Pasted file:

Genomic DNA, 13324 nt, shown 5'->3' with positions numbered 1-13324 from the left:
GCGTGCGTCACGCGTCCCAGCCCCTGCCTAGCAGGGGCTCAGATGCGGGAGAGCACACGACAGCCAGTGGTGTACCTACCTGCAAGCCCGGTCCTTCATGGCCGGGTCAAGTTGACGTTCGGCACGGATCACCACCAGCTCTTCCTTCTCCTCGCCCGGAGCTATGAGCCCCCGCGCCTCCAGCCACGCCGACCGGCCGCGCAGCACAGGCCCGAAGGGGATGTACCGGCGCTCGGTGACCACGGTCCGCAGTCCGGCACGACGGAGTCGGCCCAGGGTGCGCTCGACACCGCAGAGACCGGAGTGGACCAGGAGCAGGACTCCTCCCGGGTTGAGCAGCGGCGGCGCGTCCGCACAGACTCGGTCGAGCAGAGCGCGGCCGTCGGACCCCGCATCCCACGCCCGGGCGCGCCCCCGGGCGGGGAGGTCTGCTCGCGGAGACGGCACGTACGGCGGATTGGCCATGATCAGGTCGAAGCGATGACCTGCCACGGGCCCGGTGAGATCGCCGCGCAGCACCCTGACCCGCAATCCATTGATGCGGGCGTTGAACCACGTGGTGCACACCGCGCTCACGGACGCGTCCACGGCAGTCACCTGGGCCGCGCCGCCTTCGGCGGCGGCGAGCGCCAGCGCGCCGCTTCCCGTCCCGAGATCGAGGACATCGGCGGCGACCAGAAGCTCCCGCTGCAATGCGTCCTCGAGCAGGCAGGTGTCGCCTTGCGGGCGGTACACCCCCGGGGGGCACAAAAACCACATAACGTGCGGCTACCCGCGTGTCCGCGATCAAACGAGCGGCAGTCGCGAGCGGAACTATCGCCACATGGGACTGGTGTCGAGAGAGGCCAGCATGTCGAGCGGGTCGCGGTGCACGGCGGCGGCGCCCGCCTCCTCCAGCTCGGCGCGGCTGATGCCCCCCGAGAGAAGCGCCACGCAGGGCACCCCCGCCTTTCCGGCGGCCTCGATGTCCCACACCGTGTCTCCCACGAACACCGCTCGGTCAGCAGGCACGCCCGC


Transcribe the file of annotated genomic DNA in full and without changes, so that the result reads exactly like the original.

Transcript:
Genomic DNA, 13324 nt, shown 5'->3' with positions numbered 1-13324 from the left:
GCGTGCGTCACGCGTCCCAGCCCCTGCCTAGCAGGGGCTCAGATGCGGGAGAGCACACGACAGCCAGTGGTGTACCTACCTGCAAGCCCGGTCCTTCATGGCCGGGTCAAGTTGACGTTCGGCACGGATCACCACCAGCTCTTCCTTCTCCTCGCCCGGAGCTATGAGCCCCCGCGCCTCCAGCCACGCCGACCGGCCGCGCAGCACAGGCCCGAAGGGGATGTACCGGCGCTCGGTGACCACGGTCCGCAGTCCGGCACGACGGAGTCGGCCCAGGGTGCGCTCGACACCGCAGAGACCGGAGTGGACCAGGAGCAGGACTCCTCCCGGGTTGAGCAGCGGCGGCGCGTCCGCACAGACTCGGTCGAGCAGAGCGCGGCCGTCGGACCCCGCATCCCACGCCCGGGCGCGCCCCCGGGCGGGGAGGTCTGCTCGCGGAGACGGCACGTACGGCGGATTGGCCATGATCAGGTCGAAGCGATGACCTGCCACGGGCCCGGTGAGATCGCCGCGCAGCACCCTGACCCGCAATCCATTGATGCGGGCGTTGAACCACGTGGTGCACACCGCGCTCACGGACGCGTCCACGGCAGTCACCTGGGCCGCGCCGCCTTCGGCGGCGGCGAGCGCCAGCGCGCCGCTTCCCGTCCCGAGATCGAGGACATCGGCGGCGACCAGAAGCTCCCGCTGCAATGCGTCCTCGAGCAGGCAGGTGTCGCCTTGCGGGCGGTACACCCCCGGGGGGCACAAAAACCACATAACGTGCGGCTACCCGCGTGTCCGCGATCAAACGAGCGGCAGTCGCGAGCGGAACTATCGCCACATGGGACTGGTGTCGAGAGAGGCCAGCATGTCGAGCGGGTCGCGGTGCACGGCGGCGGCGCCCGCCTCCTCCAGCTCGGCGCGGCTGATGCCCCCCGAGAGAAGCGCCACGCAGGGCACCCCCGCCTTTCCGGCGGCCTCGATGTCCCACACCGTGTCTCCCACGAACACCGCTCGGTCAGCAGGCACGCCCGC